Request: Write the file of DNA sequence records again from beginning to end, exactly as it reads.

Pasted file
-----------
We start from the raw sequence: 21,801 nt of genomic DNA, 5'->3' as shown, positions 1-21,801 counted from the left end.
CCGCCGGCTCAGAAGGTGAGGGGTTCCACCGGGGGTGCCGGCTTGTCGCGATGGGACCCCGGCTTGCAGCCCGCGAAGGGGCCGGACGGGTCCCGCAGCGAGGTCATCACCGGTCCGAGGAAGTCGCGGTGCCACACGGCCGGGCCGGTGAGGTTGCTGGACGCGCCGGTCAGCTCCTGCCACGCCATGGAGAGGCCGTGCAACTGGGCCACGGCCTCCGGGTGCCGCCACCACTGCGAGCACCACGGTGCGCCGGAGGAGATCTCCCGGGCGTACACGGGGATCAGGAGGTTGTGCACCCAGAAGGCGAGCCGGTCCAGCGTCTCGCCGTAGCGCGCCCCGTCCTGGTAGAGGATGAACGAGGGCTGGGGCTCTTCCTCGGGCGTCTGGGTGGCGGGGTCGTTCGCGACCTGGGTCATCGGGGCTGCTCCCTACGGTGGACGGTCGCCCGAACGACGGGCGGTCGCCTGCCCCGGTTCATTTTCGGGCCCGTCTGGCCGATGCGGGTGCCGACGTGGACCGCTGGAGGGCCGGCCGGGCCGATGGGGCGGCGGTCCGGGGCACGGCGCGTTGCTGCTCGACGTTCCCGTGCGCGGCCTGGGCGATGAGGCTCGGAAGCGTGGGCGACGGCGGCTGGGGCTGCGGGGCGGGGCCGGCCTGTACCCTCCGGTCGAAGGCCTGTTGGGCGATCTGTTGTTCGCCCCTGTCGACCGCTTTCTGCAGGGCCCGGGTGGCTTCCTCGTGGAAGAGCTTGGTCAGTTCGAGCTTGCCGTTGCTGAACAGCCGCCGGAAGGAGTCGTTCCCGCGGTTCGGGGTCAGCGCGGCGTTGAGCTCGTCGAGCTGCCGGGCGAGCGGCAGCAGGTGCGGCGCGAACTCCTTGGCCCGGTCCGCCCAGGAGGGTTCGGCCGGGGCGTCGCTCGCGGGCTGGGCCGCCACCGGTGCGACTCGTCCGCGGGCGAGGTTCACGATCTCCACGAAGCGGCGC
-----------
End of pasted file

We start from the raw sequence: 21,801 nt of genomic DNA, 5'->3' as shown, positions 1-21,801 counted from the left end.
CCGCCGGCTCAGAAGGTGAGGGGTTCCACCGGGGGTGCCGGCTTGTCGCGATGGGACCCCGGCTTGCAGCCCGCGAAGGGGCCGGACGGGTCCCGCAGCGAGGTCATCACCGGTCCGAGGAAGTCGCGGTGCCACACGGCCGGGCCGGTGAGGTTGCTGGACGCGCCGGTCAGCTCCTGCCACGCCATGGAGAGGCCGTGCAACTGGGCCACGGCCTCCGGGTGCCGCCACCACTGCGAGCACCACGGTGCGCCGGAGGAGATCTCCCGGGCGTACACGGGGATCAGGAGGTTGTGCACCCAGAAGGCGAGCCGGTCCAGCGTCTCGCCGTAGCGCGCCCCGTCCTGGTAGAGGATGAACGAGGGCTGGGGCTCTTCCTCGGGCGTCTGGGTGGCGGGGTCGTTCGCGACCTGGGTCATCGGGGCTGCTCCCTACGGTGGACGGTCGCCCGAACGACGGGCGGTCGCCTGCCCCGGTTCATTTTCGGGCCCGTCTGGCCGATGCGGGTGCCGACGTGGACCGCTGGAGGGCCGGCCGGGCCGATGGGGCGGCGGTCCGGGGCACGGCGCGTTGCTGCTCGACGTTCCCGTGCGCGGCCTGGGCGATGAGGCTCGGAAGCGTGGGCGACGGCGGCTGGGGCTGCGGGGCGGGGCCGGCCTGTACCCTCCGGTCGAAGGCCTGTTGGGCGATCTGTTGTTCGCCCCTGTCGACCGCTTTCTGCAGGGCCCGGGTGGCTTCCTCGTGGAAGAGCTTGGTCAGTTCGAGCTTGCCGTTGCTGAACAGCCGCCGGAAGGAGTCGTTCCCGCGGTTCGGGGTCAGCGCGGCGTTGAGCTCGTCGAGCTGCCGGGCGAGCGGCAGCAGGTGCGGCGCGAACTCCTTGGCCCGGTCCGCCCAGGAGGGTTCGGCCGGGGCGTCGCTCGCGGGCTGGGCCGCCACCGGTGCGACTCGTCCGCGGGCGAGGTTCACGATCTCCACGAAGCGGCGC